BBC World News Horizons explores the innovations making the construction industry more efficient and environmentally friendly

One of the criticisms that could be raised at the old, modular off-site constructions is that the quality wasn’t good enough. Here we are talking about a very high quality product, better than you can build on-site."Gavin Davies, Engineering Excellence Group, Laing O’Rourke
Date: 25.10.2012     Last updated: 18.03.2014 at 18.08
Category: BBC World News
In the 14th episode of the Horizons series, presenter Adam Shaw travels to the UK and Brazil to explore innovations that could make the construction industry more efficient and more environmentally friendly.

The planet is rapidly urbanising. We are pouring concrete into the ground and building tower blocks up to the skies. The construction industry accounts for 11 per cent of global GDP and will grow by 67 percent to $12 trillion over the next decade. Most of this growth will be driven by India and China. Emerging economies in Asia and Latin America are making massive investments in public infrastructure – new roads, new houses, new facilities and even new cities are popping up all over the world.

Adam Shaw visits a British construction company, Laing O’ Rourke, which has a factory the size of six football pitches, which is used for constructing schools, hospitals and other buildings off-site. The $150 million plant in central England is one of the largest in Europe, and aims to slash labour costs at building sites by 60 per cent, and reduce the carbon footprint of construction. By using off-site manufacture, the company has cut the amount of time it would take to build a school by 35 weeks.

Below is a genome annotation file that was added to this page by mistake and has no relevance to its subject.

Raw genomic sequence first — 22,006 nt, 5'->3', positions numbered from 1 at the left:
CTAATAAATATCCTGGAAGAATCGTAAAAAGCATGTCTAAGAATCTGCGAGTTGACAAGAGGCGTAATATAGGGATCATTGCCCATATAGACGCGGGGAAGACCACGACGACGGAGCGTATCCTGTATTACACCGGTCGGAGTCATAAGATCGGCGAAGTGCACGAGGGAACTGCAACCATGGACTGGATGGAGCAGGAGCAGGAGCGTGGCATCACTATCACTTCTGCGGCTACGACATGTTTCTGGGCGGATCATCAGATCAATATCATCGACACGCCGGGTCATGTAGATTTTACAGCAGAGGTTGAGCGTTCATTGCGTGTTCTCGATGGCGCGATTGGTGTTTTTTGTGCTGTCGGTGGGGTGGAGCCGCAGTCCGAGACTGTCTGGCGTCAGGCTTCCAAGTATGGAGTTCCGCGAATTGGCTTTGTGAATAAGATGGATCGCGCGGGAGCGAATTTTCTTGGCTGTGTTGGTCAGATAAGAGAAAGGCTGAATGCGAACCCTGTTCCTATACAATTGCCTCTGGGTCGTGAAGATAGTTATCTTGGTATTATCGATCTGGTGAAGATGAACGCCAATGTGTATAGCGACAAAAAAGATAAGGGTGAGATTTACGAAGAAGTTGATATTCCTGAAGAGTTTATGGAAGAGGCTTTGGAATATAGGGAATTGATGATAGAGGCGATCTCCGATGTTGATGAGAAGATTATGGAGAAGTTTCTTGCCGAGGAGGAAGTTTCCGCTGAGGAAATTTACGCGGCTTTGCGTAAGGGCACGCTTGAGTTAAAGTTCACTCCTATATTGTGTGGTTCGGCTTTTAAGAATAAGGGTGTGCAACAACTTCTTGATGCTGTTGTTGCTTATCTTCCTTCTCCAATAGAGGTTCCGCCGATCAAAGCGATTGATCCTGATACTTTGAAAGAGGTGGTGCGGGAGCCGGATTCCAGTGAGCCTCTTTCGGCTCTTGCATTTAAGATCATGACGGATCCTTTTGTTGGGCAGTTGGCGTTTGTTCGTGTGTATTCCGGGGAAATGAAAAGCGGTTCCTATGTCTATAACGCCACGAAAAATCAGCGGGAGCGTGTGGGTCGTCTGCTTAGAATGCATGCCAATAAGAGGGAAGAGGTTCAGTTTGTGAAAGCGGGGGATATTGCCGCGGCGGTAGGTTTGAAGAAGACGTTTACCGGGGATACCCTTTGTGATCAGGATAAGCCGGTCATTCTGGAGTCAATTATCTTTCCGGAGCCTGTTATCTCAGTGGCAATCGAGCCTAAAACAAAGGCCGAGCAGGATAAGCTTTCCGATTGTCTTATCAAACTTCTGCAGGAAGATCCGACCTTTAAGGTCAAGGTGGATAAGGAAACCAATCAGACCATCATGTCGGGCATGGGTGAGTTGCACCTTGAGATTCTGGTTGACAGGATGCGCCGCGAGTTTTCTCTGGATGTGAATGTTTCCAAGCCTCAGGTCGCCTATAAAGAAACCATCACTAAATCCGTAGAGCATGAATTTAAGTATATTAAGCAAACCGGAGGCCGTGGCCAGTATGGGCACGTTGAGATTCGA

Gavin Davies, Engineering Excellence Group at Laing O’Rourke says: “One of the criticisms that could be raised at the old, modular off-site constructions is that the quality wasn’t good enough. Here we are talking about a very high quality product, better than you can build on-site.”

Adam Shaw also visits Novacem, a British company that has developed a concrete based on magnesium silicates rather than the conventional calcium carbonate, which they claim will dramatically cut pollution from the construction industry by absorbing carbon dioxide rather than adding to CO2 emissions. Several patents have already been filed and Novacem is now in a race with a handful of others to transform an industry worth $170 billion dollars a year.

Stuart Evans, Executive Chairman, Novacem says: “By 2020, there’ll probably be half a dozen Novacem cement works working. There’ll be a fantastic momentum and, by 2030, there will be hundreds of millions of tons of Novacem...The world changes more rapidly than you think.”

Adam Shaw then heads for Heliopolis, Sao Paulo, one of the biggest slums in the Americas. Poorly constructed slums or favelas are a major problem for growing cities. One of Brazil’s most famous architects, Ruy Ohtake, was challenged by community leaders to make Heliopolis a better place to live. His response was to build 11 brightly coloured cylindrical blocks, designed so that every family has an open view.